As I continued with my project of dealing with 5 million Monopoly Junior games, I had a problem. Finding a way to play hundreds of games per second was one thing. How was I going to store all my findings?
Limitations of using a CSV File
Initially, I used a CSV (Comma Separated Values) file to store the results of every game. Using a CSV file is straightforward, as Python and pandas can load them quickly. I could even load them using Excel and edit them using a simple text editor.
However, every time my Streamlit app tried to load a 5GB CSV file as a pandas dataframe, the tiny computer started to gasp and pant. If you try to load a huge file, your application might suffer performance issues or failures. Using a CSV to store a single table seems fine. However, once I attempted anything more complicated, like the progress of several games, its limitations became painfully apparent.
Let’s use SQL instead!
The main alternative to using a CSV is to store data in a database. Of all the databases out there, SQL is the biggest dog of them all. Several applications, from web applications to games, use some flavour of SQL. Python, a “batteries included” programming language, even has a module for processing SQLite — basically a light SQL database you can store as a file.
SQL doesn’t require all its data to be loaded to start using the data. You can use indexes to search data. This means your searches are faster and less taxing on the computer. Doable for a little computer!
Most importantly, you use data in a SQL database by querying it. This means I can store all sorts of data in the database without worrying that it would bog me down. During data extraction, I can aim for the maximum amount of data I can find. Once I need a table from the database, I would ask the database to give me a table containing only the information I wanted. This makes preparing data quick. It also makes it possible to explore the data I have.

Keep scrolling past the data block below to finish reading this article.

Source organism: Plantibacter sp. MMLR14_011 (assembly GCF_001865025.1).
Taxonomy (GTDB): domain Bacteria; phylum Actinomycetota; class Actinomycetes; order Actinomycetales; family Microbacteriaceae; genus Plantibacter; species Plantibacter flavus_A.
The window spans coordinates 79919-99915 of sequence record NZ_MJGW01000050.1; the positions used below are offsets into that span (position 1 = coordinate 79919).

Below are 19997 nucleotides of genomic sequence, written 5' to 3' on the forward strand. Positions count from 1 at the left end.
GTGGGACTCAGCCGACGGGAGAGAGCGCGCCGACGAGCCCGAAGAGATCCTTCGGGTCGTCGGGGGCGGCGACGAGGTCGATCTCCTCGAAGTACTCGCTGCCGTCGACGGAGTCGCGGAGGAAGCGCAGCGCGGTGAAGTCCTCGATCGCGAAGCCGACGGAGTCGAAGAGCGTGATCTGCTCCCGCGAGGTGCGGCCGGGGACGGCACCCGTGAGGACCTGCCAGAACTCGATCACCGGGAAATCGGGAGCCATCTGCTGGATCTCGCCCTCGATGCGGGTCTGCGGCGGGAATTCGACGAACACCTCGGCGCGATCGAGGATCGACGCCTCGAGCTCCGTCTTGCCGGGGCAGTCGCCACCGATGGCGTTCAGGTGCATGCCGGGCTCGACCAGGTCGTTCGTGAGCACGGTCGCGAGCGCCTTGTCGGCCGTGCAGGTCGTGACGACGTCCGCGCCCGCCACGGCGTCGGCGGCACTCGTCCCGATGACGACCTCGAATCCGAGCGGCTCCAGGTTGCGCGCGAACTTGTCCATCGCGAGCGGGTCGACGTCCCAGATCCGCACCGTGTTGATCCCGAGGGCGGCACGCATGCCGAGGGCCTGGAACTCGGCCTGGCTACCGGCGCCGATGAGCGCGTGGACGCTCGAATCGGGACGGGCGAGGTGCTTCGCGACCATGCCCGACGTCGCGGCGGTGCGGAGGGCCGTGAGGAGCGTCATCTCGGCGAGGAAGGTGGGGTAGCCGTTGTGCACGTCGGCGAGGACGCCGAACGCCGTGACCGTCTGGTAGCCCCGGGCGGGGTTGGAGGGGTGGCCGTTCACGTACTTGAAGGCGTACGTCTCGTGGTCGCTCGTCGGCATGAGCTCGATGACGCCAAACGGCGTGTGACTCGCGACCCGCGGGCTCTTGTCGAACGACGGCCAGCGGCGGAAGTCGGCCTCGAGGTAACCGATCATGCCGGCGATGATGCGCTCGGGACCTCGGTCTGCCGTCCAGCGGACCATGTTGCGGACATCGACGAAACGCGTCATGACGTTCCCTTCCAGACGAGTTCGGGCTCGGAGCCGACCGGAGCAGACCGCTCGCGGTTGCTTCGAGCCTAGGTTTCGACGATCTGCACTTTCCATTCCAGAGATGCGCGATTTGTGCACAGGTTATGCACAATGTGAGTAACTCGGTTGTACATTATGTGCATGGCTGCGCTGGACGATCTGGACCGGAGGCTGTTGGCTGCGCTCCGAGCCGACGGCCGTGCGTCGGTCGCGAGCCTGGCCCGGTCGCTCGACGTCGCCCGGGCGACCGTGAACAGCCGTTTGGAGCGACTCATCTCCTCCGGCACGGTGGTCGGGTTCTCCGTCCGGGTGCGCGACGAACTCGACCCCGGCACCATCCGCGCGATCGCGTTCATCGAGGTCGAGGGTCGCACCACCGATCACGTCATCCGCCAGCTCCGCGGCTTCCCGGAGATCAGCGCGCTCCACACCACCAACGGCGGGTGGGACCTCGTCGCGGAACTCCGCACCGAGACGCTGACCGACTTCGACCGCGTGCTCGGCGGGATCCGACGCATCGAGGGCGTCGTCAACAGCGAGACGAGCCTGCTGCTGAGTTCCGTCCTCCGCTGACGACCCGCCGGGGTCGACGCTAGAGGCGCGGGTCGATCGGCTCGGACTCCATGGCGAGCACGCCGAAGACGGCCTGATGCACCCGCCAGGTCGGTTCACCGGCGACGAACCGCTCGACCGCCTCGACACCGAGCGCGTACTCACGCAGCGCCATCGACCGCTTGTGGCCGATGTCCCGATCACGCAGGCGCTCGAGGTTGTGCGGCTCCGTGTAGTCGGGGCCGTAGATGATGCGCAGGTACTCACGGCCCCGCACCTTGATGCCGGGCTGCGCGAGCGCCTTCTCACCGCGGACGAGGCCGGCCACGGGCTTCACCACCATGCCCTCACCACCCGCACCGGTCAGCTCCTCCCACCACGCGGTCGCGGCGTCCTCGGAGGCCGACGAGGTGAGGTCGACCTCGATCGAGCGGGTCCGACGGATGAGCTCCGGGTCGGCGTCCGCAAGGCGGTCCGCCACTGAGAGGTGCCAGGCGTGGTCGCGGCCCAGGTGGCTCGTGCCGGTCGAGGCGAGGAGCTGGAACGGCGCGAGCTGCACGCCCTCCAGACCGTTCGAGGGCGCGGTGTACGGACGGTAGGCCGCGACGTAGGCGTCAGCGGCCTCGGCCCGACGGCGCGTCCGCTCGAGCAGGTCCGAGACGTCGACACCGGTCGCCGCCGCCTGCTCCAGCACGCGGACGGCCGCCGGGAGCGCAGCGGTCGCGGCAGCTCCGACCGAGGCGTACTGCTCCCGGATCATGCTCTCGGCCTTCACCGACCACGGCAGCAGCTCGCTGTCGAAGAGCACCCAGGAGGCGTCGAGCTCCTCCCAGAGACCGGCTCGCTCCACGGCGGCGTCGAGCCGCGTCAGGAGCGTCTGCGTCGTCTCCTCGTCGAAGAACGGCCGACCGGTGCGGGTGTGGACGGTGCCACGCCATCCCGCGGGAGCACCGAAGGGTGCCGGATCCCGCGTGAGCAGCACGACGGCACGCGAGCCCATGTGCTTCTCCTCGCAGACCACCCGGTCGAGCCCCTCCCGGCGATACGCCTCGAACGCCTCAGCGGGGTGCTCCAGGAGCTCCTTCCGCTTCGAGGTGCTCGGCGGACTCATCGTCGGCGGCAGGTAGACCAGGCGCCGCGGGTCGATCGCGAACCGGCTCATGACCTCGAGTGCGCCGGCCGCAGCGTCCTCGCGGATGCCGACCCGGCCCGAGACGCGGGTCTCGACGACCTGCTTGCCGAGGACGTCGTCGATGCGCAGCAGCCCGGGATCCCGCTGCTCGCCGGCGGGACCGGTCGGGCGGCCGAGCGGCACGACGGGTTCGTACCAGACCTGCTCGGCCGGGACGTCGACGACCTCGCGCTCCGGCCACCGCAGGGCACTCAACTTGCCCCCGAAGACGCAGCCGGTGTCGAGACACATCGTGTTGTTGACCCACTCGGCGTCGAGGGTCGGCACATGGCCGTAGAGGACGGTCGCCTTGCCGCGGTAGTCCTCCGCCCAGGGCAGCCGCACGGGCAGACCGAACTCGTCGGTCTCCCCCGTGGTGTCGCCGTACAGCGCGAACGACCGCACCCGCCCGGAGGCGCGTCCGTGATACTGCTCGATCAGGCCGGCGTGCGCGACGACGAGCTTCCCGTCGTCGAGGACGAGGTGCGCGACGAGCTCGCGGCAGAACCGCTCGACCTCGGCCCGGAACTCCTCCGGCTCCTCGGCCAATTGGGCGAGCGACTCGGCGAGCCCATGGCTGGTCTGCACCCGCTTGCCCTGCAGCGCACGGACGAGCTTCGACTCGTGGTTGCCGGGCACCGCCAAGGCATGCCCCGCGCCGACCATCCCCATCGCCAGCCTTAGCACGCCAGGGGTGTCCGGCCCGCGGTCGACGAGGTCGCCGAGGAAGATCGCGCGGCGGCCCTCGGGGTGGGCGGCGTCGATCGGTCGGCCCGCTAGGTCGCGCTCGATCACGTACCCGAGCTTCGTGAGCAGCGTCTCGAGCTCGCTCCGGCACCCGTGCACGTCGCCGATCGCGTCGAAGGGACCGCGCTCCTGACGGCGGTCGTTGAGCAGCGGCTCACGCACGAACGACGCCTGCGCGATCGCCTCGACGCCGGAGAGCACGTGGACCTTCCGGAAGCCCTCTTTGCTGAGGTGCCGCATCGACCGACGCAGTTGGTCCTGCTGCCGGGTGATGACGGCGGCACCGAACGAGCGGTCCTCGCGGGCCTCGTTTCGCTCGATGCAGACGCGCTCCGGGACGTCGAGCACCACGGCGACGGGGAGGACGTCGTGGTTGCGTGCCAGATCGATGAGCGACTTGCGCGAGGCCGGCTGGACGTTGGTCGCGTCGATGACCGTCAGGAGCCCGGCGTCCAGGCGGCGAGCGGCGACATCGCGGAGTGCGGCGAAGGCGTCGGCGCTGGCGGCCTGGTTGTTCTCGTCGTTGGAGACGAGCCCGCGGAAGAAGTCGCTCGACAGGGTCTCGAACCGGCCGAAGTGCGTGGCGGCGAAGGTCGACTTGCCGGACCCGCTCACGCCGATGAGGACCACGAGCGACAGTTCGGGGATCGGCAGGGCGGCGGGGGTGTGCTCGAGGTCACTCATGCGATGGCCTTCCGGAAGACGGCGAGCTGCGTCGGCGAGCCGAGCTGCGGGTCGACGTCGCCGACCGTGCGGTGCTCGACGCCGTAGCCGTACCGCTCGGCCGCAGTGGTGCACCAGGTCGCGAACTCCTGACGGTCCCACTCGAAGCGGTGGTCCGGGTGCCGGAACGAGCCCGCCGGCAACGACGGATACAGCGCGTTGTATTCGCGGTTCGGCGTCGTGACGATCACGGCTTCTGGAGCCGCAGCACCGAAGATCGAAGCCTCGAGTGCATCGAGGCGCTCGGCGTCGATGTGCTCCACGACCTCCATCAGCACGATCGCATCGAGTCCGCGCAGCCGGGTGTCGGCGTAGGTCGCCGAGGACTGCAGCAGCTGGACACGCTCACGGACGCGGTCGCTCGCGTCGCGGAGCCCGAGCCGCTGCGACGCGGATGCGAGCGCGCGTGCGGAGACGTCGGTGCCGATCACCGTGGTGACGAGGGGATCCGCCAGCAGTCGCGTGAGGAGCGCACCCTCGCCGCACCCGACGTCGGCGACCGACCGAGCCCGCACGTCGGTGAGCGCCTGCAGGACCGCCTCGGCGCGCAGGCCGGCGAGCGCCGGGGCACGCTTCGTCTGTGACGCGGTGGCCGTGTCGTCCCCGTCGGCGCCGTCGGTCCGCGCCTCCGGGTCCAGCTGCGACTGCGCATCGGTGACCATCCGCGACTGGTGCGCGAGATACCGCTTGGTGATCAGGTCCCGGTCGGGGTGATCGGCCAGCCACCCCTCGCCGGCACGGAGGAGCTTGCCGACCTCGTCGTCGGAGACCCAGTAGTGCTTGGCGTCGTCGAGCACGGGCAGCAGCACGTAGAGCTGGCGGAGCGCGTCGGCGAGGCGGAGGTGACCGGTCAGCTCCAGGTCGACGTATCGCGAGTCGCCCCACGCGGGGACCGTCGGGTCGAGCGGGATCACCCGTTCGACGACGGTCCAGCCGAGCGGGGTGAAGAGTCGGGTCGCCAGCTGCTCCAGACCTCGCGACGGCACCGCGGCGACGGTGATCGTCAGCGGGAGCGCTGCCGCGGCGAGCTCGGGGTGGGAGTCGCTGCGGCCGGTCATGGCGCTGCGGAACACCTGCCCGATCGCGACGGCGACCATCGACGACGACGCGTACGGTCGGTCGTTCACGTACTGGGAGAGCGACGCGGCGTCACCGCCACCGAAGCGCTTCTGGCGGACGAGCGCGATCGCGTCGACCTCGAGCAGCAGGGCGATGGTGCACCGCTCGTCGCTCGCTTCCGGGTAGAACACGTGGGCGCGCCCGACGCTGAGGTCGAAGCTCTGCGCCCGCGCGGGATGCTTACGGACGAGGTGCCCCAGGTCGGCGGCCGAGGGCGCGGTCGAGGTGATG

Why I procrastinated on learning SQL
To use a SQL database, you have to write operations in the SQL language, which looks like a sentence of gobbledygook to the untrained eye.
SQL is also in the top 10 on the TIOBE index of programming languages. Higher than Typescript, at the very least.
I have heard several things about SQL — it’s similar to Excel formulas. However, I dreaded learning a new language to dig a database. The landscape of SQL was also very daunting. There are several “flavours” of SQL, and I was not sure of the difference between PostgreSQL, MySQL or MariaDB.
There are ORM (Object-relational mapping) tools for SQL for people who want to stick to their programming languages. ORMs allow you to use SQL with your favourite programming language. For Python, the main ORM is SQLAlchemy. Seeing SQL operations in my everyday programming language was comforting at first, but I found the documentation difficult to follow.
Furthermore, I found other alternative databases easier to pick up and deploy. These included MongoDB, a NoSQL database. They rely on a different concept — data is stored in “documents” instead of tables, and came with a full-featured ORM. For many web applications, the “document” idiom applied well. It wouldn’t make sense, though, if I wanted a table.
A few months ago, an announcement from the author of FastAPI excited me — he was working on SQLModel. SQLModel would be a game-changer if it were anything like FastAPI. FastAPI featured excellent documentation. It was also so developer-friendly that I didn’t worry about the API aspects in my application. If SQLModel could reproduce such an experience for SQL as FastAPI did for APIs with Python, that would be great!